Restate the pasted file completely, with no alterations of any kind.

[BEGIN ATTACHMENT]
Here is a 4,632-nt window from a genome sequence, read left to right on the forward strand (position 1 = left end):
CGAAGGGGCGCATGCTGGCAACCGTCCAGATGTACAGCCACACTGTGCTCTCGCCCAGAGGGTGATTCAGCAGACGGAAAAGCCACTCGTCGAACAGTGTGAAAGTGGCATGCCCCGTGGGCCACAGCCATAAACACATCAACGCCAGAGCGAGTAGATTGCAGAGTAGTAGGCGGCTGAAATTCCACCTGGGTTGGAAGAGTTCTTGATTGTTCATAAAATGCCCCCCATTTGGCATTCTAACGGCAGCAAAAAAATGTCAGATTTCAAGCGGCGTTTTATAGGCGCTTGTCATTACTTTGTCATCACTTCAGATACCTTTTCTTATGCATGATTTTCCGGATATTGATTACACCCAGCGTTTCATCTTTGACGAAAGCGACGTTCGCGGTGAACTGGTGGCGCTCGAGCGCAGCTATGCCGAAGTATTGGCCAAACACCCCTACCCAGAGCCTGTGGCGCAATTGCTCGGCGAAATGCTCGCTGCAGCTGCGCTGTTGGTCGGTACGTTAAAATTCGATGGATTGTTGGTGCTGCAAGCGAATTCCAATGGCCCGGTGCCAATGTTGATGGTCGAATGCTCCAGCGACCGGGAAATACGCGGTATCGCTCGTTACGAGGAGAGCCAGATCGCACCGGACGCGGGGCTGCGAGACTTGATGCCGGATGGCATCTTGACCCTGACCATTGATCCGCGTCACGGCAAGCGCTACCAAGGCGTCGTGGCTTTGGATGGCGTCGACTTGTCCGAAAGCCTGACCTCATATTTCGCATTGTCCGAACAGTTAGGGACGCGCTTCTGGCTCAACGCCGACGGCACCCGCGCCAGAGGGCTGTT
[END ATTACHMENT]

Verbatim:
Here is a 4,632-nt window from a genome sequence, read left to right on the forward strand (position 1 = left end):
CGAAGGGGCGCATGCTGGCAACCGTCCAGATGTACAGCCACACTGTGCTCTCGCCCAGAGGGTGATTCAGCAGACGGAAAAGCCACTCGTCGAACAGTGTGAAAGTGGCATGCCCCGTGGGCCACAGCCATAAACACATCAACGCCAGAGCGAGTAGATTGCAGAGTAGTAGGCGGCTGAAATTCCACCTGGGTTGGAAGAGTTCTTGATTGTTCATAAAATGCCCCCCATTTGGCATTCTAACGGCAGCAAAAAAATGTCAGATTTCAAGCGGCGTTTTATAGGCGCTTGTCATTACTTTGTCATCACTTCAGATACCTTTTCTTATGCATGATTTTCCGGATATTGATTACACCCAGCGTTTCATCTTTGACGAAAGCGACGTTCGCGGTGAACTGGTGGCGCTCGAGCGCAGCTATGCCGAAGTATTGGCCAAACACCCCTACCCAGAGCCTGTGGCGCAATTGCTCGGCGAAATGCTCGCTGCAGCTGCGCTGTTGGTCGGTACGTTAAAATTCGATGGATTGTTGGTGCTGCAAGCGAATTCCAATGGCCCGGTGCCAATGTTGATGGTCGAATGCTCCAGCGACCGGGAAATACGCGGTATCGCTCGTTACGAGGAGAGCCAGATCGCACCGGACGCGGGGCTGCGAGACTTGATGCCGGATGGCATCTTGACCCTGACCATTGATCCGCGTCACGGCAAGCGCTACCAAGGCGTCGTGGCTTTGGATGGCGTCGACTTGTCCGAAAGCCTGACCTCATATTTCGCATTGTCCGAACAGTTAGGGACGCGCTTCTGGCTCAACGCCGACGGCACCCGCGCCAGAGGGCTGTT